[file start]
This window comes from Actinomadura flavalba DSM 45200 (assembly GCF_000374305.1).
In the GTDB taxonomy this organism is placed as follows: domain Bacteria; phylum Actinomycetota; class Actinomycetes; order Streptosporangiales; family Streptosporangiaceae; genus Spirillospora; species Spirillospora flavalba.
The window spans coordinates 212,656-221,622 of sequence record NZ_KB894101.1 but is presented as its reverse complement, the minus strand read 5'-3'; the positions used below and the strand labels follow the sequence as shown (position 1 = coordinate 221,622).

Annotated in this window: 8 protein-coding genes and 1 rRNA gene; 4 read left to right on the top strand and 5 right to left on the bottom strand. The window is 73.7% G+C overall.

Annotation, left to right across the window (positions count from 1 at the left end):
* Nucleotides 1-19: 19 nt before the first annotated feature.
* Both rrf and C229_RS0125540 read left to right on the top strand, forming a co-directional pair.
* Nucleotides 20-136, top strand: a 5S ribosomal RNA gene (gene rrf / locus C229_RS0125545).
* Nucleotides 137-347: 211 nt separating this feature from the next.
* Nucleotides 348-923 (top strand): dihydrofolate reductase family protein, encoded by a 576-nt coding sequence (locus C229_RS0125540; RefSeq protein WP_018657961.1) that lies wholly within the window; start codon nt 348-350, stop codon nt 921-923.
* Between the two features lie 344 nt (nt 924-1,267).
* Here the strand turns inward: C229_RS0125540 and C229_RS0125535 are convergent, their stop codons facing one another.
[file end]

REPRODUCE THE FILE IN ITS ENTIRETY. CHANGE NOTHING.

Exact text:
This window comes from Actinomadura flavalba DSM 45200 (assembly GCF_000374305.1).
In the GTDB taxonomy this organism is placed as follows: domain Bacteria; phylum Actinomycetota; class Actinomycetes; order Streptosporangiales; family Streptosporangiaceae; genus Spirillospora; species Spirillospora flavalba.
The window spans coordinates 212,656-221,622 of sequence record NZ_KB894101.1 but is presented as its reverse complement, the minus strand read 5'-3'; the positions used below and the strand labels follow the sequence as shown (position 1 = coordinate 221,622).

Annotated in this window: 8 protein-coding genes and 1 rRNA gene; 4 read left to right on the top strand and 5 right to left on the bottom strand. The window is 73.7% G+C overall.

Annotation, left to right across the window (positions count from 1 at the left end):
* Nucleotides 1-19: 19 nt before the first annotated feature.
* Both rrf and C229_RS0125540 read left to right on the top strand, forming a co-directional pair.
* Nucleotides 20-136, top strand: a 5S ribosomal RNA gene (gene rrf / locus C229_RS0125545).
* Nucleotides 137-347: 211 nt separating this feature from the next.
* Nucleotides 348-923 (top strand): dihydrofolate reductase family protein, encoded by a 576-nt coding sequence (locus C229_RS0125540; RefSeq protein WP_018657961.1) that lies wholly within the window; start codon nt 348-350, stop codon nt 921-923.
* Between the two features lie 344 nt (nt 924-1,267).
* Here the strand turns inward: C229_RS0125540 and C229_RS0125535 are convergent, their stop codons facing one another.